Shares of many Chinese companies are getting hit hard today, including several of China's electric vehicle (EV) makers. Shares of Nio (NIO 2.38%), XPeng (XPEV 1.78%), and Li Auto (LI -1.35%) all plunged by double digits Monday morning. As of 10:53 a.m. ET, Nio shares were down 20.6%, XPeng was lower by 18.8%, and Li Auto had plunged 24.1%.
These names are reacting to news that Chinese President Xi Jinping locked in a third term and selected a group of loyalists for top leadership spots at the Communist Party Congress. Investors fret that could have negative implications for private Chinese companies as well as the country's economy in general.
It implies the continuation of Xi's zero-COVID policy that has led to lockdowns. These lockdowns have crimped both supply and demand in some areas. Xi has also sought to regulate the tech industry and attempt to restrict wealth inequality by clamping down on some successful businesses and their founders. But investors also are reacting to other news that is unique to the EV industry.
EV bellwether Tesla announced Monday that it is cutting prices on some vehicles in China. That comes after Tesla upgraded its plant in Shanghai that now has the capacity to produce more than 1 million vehicles per year. Some investors think the price cuts could signal a demand problem, which would be highly impactful to domestic EV makers. But there are other possible reasons for the new pricing as well.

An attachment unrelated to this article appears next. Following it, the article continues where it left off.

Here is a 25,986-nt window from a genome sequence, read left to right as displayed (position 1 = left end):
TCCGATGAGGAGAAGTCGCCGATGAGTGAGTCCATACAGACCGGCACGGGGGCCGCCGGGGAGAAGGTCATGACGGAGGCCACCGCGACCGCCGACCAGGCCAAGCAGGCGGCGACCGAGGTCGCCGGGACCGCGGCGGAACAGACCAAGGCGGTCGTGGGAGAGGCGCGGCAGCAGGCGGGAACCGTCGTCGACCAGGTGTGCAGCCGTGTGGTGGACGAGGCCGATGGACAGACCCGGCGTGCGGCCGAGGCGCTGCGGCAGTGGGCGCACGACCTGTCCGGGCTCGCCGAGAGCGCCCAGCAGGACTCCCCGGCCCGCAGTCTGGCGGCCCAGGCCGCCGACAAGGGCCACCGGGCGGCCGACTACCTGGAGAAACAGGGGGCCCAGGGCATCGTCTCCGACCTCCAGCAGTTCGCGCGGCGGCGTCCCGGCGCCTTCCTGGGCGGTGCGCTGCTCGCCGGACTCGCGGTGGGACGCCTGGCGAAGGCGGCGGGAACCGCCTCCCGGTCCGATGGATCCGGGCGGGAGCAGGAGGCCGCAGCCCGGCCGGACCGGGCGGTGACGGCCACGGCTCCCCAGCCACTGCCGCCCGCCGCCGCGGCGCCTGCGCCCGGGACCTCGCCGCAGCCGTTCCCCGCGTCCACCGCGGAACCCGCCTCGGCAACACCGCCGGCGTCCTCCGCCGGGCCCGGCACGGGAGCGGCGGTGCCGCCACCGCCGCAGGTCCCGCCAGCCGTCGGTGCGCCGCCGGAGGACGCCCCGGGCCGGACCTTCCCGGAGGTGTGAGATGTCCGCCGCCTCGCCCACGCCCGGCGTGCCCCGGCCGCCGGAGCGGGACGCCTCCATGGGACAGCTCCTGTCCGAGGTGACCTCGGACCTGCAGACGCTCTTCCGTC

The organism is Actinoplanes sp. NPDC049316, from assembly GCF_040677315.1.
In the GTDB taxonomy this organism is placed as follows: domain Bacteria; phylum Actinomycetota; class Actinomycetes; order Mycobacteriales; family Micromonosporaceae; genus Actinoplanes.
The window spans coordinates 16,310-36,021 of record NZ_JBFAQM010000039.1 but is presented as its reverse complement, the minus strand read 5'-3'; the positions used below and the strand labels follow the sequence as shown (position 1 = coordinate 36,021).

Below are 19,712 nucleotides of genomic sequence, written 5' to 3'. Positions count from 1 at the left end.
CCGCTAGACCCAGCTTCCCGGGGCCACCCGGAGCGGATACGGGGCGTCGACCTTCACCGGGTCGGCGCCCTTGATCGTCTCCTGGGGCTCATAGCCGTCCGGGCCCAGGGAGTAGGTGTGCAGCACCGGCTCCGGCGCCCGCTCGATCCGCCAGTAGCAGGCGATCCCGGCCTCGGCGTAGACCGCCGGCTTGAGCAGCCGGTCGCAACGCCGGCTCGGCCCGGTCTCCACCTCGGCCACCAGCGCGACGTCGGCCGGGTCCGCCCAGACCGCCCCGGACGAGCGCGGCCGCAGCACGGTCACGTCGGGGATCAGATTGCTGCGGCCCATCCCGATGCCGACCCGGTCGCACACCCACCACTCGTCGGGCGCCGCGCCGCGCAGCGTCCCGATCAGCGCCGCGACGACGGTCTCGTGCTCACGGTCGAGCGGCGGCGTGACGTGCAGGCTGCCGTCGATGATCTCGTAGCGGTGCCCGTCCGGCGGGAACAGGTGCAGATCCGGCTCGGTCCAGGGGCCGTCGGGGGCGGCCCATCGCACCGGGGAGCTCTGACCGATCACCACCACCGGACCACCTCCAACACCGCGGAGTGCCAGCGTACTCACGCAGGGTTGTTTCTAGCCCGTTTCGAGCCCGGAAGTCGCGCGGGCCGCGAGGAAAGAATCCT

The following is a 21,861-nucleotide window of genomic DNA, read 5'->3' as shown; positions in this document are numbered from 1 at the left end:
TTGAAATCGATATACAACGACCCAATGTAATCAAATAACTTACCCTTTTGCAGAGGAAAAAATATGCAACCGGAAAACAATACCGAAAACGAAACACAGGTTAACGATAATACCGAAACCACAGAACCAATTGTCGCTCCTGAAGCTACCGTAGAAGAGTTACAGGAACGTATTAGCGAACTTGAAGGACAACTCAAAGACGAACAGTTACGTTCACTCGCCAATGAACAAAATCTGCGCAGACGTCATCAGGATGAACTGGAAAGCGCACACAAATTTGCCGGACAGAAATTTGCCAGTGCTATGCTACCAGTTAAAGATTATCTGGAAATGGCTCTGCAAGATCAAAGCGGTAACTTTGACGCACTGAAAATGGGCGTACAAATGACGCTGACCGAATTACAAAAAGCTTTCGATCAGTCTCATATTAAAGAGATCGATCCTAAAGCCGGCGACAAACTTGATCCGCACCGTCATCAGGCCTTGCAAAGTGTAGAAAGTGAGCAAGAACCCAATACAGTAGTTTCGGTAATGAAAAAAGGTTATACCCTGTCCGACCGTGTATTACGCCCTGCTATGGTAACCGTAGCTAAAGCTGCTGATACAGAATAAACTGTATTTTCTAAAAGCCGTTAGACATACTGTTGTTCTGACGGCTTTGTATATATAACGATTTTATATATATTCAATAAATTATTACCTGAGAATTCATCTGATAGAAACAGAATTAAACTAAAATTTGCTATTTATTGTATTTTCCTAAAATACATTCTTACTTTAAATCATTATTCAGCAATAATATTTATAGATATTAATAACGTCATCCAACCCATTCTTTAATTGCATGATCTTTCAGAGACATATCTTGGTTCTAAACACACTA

Tesla dropped the prices of its Model Y by about 9% and the Model 3 by about 5% for Chinese buyers, reports The Wall Street Journal. If the reason is slowing demand, it comes at a particularly bad time for companies like Nio, XPeng, and Li, which have been adding new models and are working to earn profits for the first time. The third quarter was a good one for sales from these companies after navigating disruptions from COVID-related lockdowns.
Nio delivered 29% more vehicles in the third quarter compared to last year. XPeng and Li Auto increased deliveries by 15% and 5% year over year, respectively. Nio's record quarterly deliveries included the first shipments of its ET5 midsize sedan. XPeng started delivering its new G9 SUV in September, and Li Auto also shipped 10,123 of its new Li L9 SUVs last month.
While it remains to be seen how China's economy will perform under President Xi's third term, the price move from Tesla might not be a sign of slowing demand right now. Rising raw material costs led to prior price increases from Tesla and Chinese EV makers alike. Some commodity costs have since come down, including costs for steel and battery materials.
Investors should rightly be focused on the long-term impacts from China's leadership, but today's stock price drops might be overdone if investors are interpreting Tesla's move as a demand problem in China.